Happy Spring, finally!
People ask me every day how the cafe is doing. They wonder how many people are coming in for a meal, how many people are volunteering for their meals, and how we are reaching our target audience. I respond with some statistics about the work we are doing and the many meals we are able to provide for people who are unable to afford them. The story I don't get to tell is one that I want to share with you. My friend sent in a story that changed her perspective on A Place at the Table, poverty, and humanity in general.
"One story in particular, was truly touching. I cannot forget my encounter with a person that was experiencing homelessness. He was so friendly and kind, and although I was busy bussing tables, I took time to chat with him. He sat alone at the community table, which was located next to my station. He introduced himself as “one of the homeless” and I was surprised. I didn’t visibly react to his admittance, but I was immediately aware of the feeling I had inside. He was so open and warm as he shared. I asked him how he felt about being a part of A Place at a Table. He replied, “I love the dignity of this place. I love that I can come in and eat a healthy vegan meal and give back by volunteering.” He then shared that Maggie Kane is his friend. I still cannot tell this story without tearing up. He changed my view of the homeless that day. He showed me his humanity. I was happy that I had a chance to work alongside him as we swept and mopped the floors. This one encounter had such a huge impact on me because it touched my heart, changed my way of thinking, and helped me to find compassion for those that are different than me."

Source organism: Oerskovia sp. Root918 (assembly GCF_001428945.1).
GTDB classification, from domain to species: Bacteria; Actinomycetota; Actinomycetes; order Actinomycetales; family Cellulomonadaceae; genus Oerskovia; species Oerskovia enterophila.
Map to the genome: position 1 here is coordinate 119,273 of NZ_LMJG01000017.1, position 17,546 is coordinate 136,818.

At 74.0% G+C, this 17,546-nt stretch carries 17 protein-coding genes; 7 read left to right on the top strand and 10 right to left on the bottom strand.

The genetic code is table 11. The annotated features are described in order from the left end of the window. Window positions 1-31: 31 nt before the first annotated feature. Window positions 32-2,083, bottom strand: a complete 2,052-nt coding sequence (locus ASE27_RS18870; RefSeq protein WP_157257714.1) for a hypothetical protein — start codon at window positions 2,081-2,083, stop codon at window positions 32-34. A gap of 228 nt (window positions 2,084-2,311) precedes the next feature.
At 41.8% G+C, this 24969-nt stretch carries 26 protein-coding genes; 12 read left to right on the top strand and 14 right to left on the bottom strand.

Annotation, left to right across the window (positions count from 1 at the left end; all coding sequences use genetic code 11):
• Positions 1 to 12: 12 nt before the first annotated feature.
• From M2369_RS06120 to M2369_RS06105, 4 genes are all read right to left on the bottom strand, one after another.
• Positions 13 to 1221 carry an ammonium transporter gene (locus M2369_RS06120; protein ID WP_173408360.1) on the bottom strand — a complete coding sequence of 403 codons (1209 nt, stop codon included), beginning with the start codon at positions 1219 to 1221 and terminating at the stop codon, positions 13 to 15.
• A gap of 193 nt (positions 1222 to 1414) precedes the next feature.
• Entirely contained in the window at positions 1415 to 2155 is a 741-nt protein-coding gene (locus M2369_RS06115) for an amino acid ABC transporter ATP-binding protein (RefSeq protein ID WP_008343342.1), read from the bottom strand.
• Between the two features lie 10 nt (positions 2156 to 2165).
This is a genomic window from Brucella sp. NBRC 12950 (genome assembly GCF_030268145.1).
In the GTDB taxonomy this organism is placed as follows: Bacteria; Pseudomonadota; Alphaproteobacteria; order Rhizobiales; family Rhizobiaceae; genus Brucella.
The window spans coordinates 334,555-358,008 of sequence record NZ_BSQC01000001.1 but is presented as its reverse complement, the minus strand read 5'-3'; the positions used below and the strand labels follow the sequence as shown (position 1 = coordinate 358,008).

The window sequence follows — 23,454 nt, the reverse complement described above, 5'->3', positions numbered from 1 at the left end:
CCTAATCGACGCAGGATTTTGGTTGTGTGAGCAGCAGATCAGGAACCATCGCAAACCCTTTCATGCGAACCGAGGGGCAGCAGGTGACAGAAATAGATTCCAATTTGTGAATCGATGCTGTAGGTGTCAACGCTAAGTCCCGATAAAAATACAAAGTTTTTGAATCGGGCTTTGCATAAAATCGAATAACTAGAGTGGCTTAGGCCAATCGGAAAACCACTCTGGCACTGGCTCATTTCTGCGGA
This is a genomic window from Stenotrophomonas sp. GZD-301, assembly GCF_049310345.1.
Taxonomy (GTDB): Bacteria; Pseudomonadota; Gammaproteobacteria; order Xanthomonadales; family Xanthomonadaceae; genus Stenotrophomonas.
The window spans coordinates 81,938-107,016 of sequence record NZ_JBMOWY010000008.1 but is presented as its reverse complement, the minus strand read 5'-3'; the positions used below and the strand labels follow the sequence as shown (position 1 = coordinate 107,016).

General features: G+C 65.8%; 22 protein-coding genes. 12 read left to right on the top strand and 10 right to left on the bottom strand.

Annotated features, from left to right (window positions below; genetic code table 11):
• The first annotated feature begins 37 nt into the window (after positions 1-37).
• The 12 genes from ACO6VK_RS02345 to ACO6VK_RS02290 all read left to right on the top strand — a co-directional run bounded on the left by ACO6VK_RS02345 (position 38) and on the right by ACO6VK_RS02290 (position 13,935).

It is easy for me to talk about the work we are doing in terms of statistics and numbers. It makes sense to correlate the work we are doing with the number of meals we are serving. However.....that is not the only thing we are doing. All people's lives are changing from volunteering with us, dining with us, and simply having a conversation with someone with which they normally wouldn't. My friend sat down with someone at the community table not expecting to be there long. In the thirty minutes they talked and volunteered together, they realized many things about each other, but mostly that they can be friends even among their differences.
This, my friends, is what we are doing here. Meals are being shared, hugs are being passed, and all are being welcomed. Community is happening. Come join us!
See you at the TABLE soon!